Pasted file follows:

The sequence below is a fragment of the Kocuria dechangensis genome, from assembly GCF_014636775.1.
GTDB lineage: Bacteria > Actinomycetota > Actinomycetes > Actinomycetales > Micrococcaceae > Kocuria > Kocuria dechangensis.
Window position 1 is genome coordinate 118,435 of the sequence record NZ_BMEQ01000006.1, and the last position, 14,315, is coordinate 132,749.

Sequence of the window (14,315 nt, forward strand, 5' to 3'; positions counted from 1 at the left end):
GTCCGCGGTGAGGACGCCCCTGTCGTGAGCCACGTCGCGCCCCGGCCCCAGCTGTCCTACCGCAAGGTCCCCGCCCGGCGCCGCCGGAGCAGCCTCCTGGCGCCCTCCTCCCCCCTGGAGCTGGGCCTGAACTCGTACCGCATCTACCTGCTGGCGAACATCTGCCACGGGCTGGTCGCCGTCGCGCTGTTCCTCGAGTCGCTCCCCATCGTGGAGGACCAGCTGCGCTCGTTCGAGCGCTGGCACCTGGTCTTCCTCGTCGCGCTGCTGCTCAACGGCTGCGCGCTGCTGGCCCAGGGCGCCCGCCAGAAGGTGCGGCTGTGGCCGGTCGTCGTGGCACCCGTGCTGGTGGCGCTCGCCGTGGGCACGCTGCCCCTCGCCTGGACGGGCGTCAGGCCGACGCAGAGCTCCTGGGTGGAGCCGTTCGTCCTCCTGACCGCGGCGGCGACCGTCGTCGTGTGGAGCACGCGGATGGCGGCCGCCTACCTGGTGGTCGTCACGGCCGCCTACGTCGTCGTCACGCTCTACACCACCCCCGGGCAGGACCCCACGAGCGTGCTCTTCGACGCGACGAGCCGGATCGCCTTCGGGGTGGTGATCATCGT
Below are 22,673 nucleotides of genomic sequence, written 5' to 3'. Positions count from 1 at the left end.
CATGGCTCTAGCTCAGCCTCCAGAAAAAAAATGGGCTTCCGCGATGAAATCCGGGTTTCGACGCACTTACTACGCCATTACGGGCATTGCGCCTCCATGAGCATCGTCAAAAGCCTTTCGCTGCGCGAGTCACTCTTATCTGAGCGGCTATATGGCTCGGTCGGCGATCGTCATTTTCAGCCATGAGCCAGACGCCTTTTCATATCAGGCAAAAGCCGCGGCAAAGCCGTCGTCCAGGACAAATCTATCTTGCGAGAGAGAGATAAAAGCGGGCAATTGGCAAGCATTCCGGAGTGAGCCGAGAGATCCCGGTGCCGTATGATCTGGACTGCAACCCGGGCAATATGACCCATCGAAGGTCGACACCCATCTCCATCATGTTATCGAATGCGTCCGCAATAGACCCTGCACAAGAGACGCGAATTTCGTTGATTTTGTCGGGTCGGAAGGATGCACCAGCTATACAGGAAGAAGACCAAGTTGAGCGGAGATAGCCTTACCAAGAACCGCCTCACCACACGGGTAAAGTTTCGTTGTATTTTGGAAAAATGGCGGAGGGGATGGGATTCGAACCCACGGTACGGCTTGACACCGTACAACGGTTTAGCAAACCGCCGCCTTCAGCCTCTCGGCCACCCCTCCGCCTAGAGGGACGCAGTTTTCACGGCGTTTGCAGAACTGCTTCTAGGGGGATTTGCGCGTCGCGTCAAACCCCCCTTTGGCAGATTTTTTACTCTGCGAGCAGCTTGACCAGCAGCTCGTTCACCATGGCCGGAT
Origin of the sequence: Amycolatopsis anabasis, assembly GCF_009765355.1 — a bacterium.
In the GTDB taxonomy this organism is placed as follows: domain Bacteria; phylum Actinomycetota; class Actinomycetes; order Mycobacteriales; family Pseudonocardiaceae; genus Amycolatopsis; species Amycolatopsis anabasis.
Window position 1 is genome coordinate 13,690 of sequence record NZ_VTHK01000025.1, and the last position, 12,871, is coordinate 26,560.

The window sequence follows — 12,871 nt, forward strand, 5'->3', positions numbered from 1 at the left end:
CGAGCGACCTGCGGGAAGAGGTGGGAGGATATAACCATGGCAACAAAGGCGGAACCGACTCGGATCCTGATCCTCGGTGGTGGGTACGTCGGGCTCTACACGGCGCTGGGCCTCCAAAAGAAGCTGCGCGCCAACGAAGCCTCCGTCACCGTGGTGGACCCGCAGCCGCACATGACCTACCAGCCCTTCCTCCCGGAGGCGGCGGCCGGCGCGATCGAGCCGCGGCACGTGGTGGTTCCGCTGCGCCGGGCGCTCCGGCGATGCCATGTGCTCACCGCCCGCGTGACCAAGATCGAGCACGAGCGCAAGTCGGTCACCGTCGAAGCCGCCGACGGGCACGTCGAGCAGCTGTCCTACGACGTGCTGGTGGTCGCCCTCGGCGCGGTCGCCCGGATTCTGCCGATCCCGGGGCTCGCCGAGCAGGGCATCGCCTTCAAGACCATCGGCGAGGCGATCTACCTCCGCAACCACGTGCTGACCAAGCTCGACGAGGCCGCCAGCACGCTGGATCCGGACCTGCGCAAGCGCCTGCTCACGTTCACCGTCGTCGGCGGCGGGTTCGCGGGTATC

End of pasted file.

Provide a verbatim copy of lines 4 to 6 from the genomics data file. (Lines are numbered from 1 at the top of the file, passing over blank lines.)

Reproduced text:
Sequence of the window (14,315 nt, forward strand, 5' to 3'; positions counted from 1 at the left end):
GTCCGCGGTGAGGACGCCCCTGTCGTGAGCCACGTCGCGCCCCGGCCCCAGCTGTCCTACCGCAAGGTCCCCGCCCGGCGCCGCCGGAGCAGCCTCCTGGCGCCCTCCTCCCCCCTGGAGCTGGGCCTGAACTCGTACCGCATCTACCTGCTGGCGAACATCTGCCACGGGCTGGTCGCCGTCGCGCTGTTCCTCGAGTCGCTCCCCATCGTGGAGGACCAGCTGCGCTCGTTCGAGCGCTGGCACCTGGTCTTCCTCGTCGCGCTGCTGCTCAACGGCTGCGCGCTGCTGGCCCAGGGCGCCCGCCAGAAGGTGCGGCTGTGGCCGGTCGTCGTGGCACCCGTGCTGGTGGCGCTCGCCGTGGGCACGCTGCCCCTCGCCTGGACGGGCGTCAGGCCGACGCAGAGCTCCTGGGTGGAGCCGTTCGTCCTCCTGACCGCGGCGGCGACCGTCGTCGTGTGGAGCACGCGGATGGCGGCCGCCTACCTGGTGGTCGTCACGGCCGCCTACGTCGTCGTCACGCTCTACACCACCCCCGGGCAGGACCCCACGAGCGTGCTCTTCGACGCGACGAGCCGGATCGCCTTCGGGGTGGTGATCATCGT
Below are 22,673 nucleotides of genomic sequence, written 5' to 3'. Positions count from 1 at the left end.